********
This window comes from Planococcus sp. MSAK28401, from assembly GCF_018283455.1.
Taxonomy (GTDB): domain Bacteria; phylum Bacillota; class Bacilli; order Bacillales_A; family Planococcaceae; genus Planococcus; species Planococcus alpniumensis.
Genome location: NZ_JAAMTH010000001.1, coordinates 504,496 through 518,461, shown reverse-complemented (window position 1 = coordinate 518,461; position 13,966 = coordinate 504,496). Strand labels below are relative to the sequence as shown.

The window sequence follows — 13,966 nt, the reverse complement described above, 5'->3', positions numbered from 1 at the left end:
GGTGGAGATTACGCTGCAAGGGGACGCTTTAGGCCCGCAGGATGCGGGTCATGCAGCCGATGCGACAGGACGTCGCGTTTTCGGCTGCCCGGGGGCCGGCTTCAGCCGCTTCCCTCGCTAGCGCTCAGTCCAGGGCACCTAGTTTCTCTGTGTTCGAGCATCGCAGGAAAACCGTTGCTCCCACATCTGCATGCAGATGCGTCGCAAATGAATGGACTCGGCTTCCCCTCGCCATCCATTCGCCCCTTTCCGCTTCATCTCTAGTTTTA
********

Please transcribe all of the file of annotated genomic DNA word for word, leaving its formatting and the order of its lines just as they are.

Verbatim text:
This window comes from Planococcus sp. MSAK28401, from assembly GCF_018283455.1.
Taxonomy (GTDB): domain Bacteria; phylum Bacillota; class Bacilli; order Bacillales_A; family Planococcaceae; genus Planococcus; species Planococcus alpniumensis.
Genome location: NZ_JAAMTH010000001.1, coordinates 504,496 through 518,461, shown reverse-complemented (window position 1 = coordinate 518,461; position 13,966 = coordinate 504,496). Strand labels below are relative to the sequence as shown.

The window sequence follows — 13,966 nt, the reverse complement described above, 5'->3', positions numbered from 1 at the left end:
GGTGGAGATTACGCTGCAAGGGGACGCTTTAGGCCCGCAGGATGCGGGTCATGCAGCCGATGCGACAGGACGTCGCGTTTTCGGCTGCCCGGGGGCCGGCTTCAGCCGCTTCCCTCGCTAGCGCTCAGTCCAGGGCACCTAGTTTCTCTGTGTTCGAGCATCGCAGGAAAACCGTTGCTCCCACATCTGCATGCAGATGCGTCGCAAATGAATGGACTCGGCTTCCCCTCGCCATCCATTCGCCCCTTTCCGCTTCATCTCTAGTTTTA